Pulling (reading), is possible at any time.
Until the moment “subgit install” finishes you can’t push to the Git repository. During “subgit install” SubGit creates hooks that reject any updates to the Git repository.
Interestingly, there’s no real reason to have such hooks if translation direction is Git → SVN but they make perfect sense for SVN → Git translation. And as SVN → Git case is 99% of all the cases of our users, we’ve just forgotten about the situation of 1) Git → SVN + 2) someone wanting to push during initial “subgit install”.
So if you really need to push to the Git repository during initial Git → SVN subgit install, I think, you can just manually remove these blocking hooks as a work-around, but I have to check that this doesn’t lead to any problems.
Thank you very much.
In fact, we hope that during the “subgit install” period, the user can not read and write in both Git and SVN. As you said, subgit creates a hook in git, so we can do it, but there is no such method in SVN, so we know to find another method to deal with this problem.
In addition, according to the scenario you mentioned before, I have started “subgit install” for a period of time. If the data of Git and SVN are inconsistent when the subgit process is stopped, what will happen when I start “subgit install”? How to solve this problem?
Up to this point, we have successfully started Subgit through the method you provided, and our needs are met. The next is more about some follow-up maintenance issues
SVN has path-based authorization mechanism to prevent changing certain paths. But it requires admin rights to the SVN, so SubGit can’t setup that but you can do that manually.
I’m not sure I understand the question about data
The only reason for them to become inconsistent is committing to SVN repository (to be more precise, the SVN branch you’ve configured to be synchronized) during Git → SVN translation. In this case you’ll have “data” - “data” conflict with “subgit install --recover” as the main solution (which - I understand - you don’t like). So it’s better to forbid changing of that SVN branch to anyone except the SVN user on behalf of which SubGit acts.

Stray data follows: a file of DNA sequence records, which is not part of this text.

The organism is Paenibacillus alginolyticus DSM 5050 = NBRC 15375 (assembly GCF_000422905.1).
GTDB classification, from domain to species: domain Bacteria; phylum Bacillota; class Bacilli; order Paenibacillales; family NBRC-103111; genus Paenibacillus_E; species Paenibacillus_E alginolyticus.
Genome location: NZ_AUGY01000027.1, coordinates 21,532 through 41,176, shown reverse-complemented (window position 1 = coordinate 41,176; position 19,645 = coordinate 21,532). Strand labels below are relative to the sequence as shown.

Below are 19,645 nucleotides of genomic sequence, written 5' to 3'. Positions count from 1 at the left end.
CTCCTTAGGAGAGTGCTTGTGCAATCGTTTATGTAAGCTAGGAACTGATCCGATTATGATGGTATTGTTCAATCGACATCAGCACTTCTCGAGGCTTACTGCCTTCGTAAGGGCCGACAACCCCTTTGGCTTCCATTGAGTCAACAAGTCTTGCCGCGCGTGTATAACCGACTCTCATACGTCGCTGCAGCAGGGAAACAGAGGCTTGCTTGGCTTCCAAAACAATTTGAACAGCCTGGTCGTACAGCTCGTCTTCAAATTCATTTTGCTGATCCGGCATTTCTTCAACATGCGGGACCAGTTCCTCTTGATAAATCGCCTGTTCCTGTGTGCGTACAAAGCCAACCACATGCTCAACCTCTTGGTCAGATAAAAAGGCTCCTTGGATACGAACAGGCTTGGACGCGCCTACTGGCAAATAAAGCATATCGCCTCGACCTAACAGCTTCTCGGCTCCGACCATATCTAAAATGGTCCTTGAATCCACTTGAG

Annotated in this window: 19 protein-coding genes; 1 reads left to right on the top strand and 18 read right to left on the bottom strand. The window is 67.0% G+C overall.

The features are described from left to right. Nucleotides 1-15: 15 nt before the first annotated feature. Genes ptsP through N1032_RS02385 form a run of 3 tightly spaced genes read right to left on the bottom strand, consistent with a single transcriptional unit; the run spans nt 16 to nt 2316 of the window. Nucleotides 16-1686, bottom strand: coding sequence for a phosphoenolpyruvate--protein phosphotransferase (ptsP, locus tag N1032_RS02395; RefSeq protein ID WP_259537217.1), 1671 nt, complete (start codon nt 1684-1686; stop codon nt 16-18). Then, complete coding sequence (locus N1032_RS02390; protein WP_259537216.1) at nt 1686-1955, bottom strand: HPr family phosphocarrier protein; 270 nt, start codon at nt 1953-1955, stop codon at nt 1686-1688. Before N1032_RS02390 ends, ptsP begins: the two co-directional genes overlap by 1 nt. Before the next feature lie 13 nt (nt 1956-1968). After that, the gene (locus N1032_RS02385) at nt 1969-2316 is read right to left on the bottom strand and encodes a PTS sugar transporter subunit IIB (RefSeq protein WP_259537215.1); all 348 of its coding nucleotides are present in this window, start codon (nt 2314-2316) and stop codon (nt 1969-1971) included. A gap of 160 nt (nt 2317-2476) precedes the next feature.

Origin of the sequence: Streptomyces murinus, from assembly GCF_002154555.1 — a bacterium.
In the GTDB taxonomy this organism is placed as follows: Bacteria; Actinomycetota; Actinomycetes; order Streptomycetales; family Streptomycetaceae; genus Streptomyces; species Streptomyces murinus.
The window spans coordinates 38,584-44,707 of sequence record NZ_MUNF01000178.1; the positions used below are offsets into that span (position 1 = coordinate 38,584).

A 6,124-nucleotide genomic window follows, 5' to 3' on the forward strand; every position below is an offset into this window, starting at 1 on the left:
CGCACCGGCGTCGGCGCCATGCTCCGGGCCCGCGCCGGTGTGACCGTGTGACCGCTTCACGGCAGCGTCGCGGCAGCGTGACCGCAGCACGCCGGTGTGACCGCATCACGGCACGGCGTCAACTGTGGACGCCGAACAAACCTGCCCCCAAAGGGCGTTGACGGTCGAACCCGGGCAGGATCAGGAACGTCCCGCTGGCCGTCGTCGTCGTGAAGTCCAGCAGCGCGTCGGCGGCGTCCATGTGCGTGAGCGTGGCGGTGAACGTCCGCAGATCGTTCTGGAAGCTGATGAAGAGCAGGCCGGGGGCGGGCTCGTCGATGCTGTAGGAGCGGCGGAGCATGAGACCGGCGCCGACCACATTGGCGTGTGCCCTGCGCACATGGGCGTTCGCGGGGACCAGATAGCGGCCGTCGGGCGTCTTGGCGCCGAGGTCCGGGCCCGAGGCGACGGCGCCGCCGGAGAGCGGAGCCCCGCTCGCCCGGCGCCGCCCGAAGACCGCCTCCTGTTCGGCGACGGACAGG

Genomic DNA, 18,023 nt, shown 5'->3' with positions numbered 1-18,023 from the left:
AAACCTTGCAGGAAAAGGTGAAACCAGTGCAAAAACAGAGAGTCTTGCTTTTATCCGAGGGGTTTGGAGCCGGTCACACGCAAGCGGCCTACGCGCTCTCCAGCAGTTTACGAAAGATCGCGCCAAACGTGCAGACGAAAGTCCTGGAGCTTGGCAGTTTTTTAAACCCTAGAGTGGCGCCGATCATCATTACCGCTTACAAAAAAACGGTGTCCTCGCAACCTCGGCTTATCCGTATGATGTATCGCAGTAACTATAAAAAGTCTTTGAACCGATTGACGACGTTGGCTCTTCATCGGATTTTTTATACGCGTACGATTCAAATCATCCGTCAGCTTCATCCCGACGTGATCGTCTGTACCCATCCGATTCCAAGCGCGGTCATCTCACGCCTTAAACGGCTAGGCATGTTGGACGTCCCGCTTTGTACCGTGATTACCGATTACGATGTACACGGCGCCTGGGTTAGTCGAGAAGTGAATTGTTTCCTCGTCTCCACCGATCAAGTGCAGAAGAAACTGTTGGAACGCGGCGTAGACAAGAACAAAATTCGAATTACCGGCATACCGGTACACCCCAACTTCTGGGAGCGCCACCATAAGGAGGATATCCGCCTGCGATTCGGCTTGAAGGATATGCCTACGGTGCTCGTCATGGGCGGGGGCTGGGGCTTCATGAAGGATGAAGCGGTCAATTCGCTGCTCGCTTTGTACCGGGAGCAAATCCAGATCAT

Ok, thank you very much again for your patience in answering all my questions. If there are new questions in the future, I may need your help.
I am in China, welcome to China to take you to try Chinese food, nice to have this dialogue, bye
1.Why do you delete branches on Git and then synchronize them back from SVN? How do I cancel this operation and make sure git prevails
- Subgit only synchronizes master, not branch and tag , how to do this
I’m afraid I don’t understand your first question to the very end. If a branch is deleted in Git, then this change is being propagated to SVN, the counterpart SVN branch is then being removed too. Same for the opposite direction, removing a mirrored SVN branch will be removed in Git, too.
if only one branch is synchronized, then most probably the rest branches are not included in SubGit mapping configuration. To make those branches and tags synchronized, the branches and tags should be added to the mapping.
Because I have encountered a problem in deleting branches on Git, the corresponding branches are not deleted on SVN, and the branches on Git are restored
I want subgit to synchronize only the master trunk for me and not the other branches, In this case, how to configure ?
This should not normally happen, something definitely was wrong with this mirror. My assumption is that the SVN user SubGit used was not allowed to remove those branches in SVN and that’s why that happened. This is only an assumption, however, a deeper investigation is needed to say for sure, could you please share all the SubGit logs from that repository?
To synchronize only the
masterleave only that particular mapping in the configuration:
trunk = trunk:refs/heads/master
and remove all the rest mapping lines so that only
trunkis mapped. Note, that such a mapping configuration change cannot be applied to the working mirror on the fly, so if the initial replication already finished in the repository, then this change should be applied with rebuild:
subgit install --rebuild <REPO>
rebuildoption, SubGit will backup the current repository and perform the initial import once again, but this time following the new (
trunk-only) mapping configuration, so the Git repository will contain only
masterafter the import finishes.
OK, thank you very much